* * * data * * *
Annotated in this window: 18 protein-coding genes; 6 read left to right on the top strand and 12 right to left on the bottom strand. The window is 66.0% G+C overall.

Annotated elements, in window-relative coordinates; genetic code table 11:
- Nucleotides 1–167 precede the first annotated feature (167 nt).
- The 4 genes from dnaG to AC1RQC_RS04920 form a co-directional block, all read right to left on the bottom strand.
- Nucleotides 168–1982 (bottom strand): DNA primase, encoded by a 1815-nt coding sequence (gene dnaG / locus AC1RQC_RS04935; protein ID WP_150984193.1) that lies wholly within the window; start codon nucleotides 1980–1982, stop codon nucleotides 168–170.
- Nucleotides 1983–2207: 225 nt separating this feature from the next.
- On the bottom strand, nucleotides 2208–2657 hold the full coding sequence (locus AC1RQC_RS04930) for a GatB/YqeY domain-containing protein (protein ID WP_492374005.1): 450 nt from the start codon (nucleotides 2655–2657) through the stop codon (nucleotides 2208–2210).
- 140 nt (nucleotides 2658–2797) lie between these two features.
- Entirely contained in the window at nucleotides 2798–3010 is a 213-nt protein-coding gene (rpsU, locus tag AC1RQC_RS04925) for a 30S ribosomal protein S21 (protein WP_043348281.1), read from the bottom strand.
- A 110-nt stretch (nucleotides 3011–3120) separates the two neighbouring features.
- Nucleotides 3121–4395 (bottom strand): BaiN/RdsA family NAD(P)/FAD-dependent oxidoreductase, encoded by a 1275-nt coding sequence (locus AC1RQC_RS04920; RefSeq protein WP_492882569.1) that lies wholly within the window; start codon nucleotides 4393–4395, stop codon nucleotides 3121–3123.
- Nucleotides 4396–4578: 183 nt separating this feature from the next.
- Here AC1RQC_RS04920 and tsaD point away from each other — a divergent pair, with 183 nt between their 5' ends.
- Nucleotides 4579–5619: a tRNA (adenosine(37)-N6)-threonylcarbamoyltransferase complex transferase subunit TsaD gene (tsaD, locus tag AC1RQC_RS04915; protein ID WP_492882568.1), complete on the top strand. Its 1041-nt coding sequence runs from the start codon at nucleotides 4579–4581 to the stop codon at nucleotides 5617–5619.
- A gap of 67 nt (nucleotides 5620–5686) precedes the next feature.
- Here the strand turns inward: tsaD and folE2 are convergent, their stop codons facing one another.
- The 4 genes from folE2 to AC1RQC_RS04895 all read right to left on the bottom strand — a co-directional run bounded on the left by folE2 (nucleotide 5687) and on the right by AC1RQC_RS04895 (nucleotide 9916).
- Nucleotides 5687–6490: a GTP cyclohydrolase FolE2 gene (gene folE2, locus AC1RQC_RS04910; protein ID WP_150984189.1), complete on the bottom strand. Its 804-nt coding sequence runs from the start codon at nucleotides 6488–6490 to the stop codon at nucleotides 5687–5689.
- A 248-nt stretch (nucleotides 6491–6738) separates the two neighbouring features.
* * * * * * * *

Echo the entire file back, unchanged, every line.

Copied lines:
Annotated in this window: 18 protein-coding genes; 6 read left to right on the top strand and 12 right to left on the bottom strand. The window is 66.0% G+C overall.

Annotated elements, in window-relative coordinates; genetic code table 11:
- Nucleotides 1–167 precede the first annotated feature (167 nt).
- The 4 genes from dnaG to AC1RQC_RS04920 form a co-directional block, all read right to left on the bottom strand.
- Nucleotides 168–1982 (bottom strand): DNA primase, encoded by a 1815-nt coding sequence (gene dnaG / locus AC1RQC_RS04935; protein ID WP_150984193.1) that lies wholly within the window; start codon nucleotides 1980–1982, stop codon nucleotides 168–170.
- Nucleotides 1983–2207: 225 nt separating this feature from the next.
- On the bottom strand, nucleotides 2208–2657 hold the full coding sequence (locus AC1RQC_RS04930) for a GatB/YqeY domain-containing protein (protein ID WP_492374005.1): 450 nt from the start codon (nucleotides 2655–2657) through the stop codon (nucleotides 2208–2210).
- 140 nt (nucleotides 2658–2797) lie between these two features.
- Entirely contained in the window at nucleotides 2798–3010 is a 213-nt protein-coding gene (rpsU, locus tag AC1RQC_RS04925) for a 30S ribosomal protein S21 (protein WP_043348281.1), read from the bottom strand.
- A 110-nt stretch (nucleotides 3011–3120) separates the two neighbouring features.
- Nucleotides 3121–4395 (bottom strand): BaiN/RdsA family NAD(P)/FAD-dependent oxidoreductase, encoded by a 1275-nt coding sequence (locus AC1RQC_RS04920; RefSeq protein WP_492882569.1) that lies wholly within the window; start codon nucleotides 4393–4395, stop codon nucleotides 3121–3123.
- Nucleotides 4396–4578: 183 nt separating this feature from the next.
- Here AC1RQC_RS04920 and tsaD point away from each other — a divergent pair, with 183 nt between their 5' ends.
- Nucleotides 4579–5619: a tRNA (adenosine(37)-N6)-threonylcarbamoyltransferase complex transferase subunit TsaD gene (tsaD, locus tag AC1RQC_RS04915; protein ID WP_492882568.1), complete on the top strand. Its 1041-nt coding sequence runs from the start codon at nucleotides 4579–4581 to the stop codon at nucleotides 5617–5619.
- A gap of 67 nt (nucleotides 5620–5686) precedes the next feature.
- Here the strand turns inward: tsaD and folE2 are convergent, their stop codons facing one another.
- The 4 genes from folE2 to AC1RQC_RS04895 all read right to left on the bottom strand — a co-directional run bounded on the left by folE2 (nucleotide 5687) and on the right by AC1RQC_RS04895 (nucleotide 9916).
- Nucleotides 5687–6490: a GTP cyclohydrolase FolE2 gene (gene folE2, locus AC1RQC_RS04910; protein ID WP_150984189.1), complete on the bottom strand. Its 804-nt coding sequence runs from the start codon at nucleotides 6488–6490 to the stop codon at nucleotides 5687–5689.
- A 248-nt stretch (nucleotides 6491–6738) separates the two neighbouring features.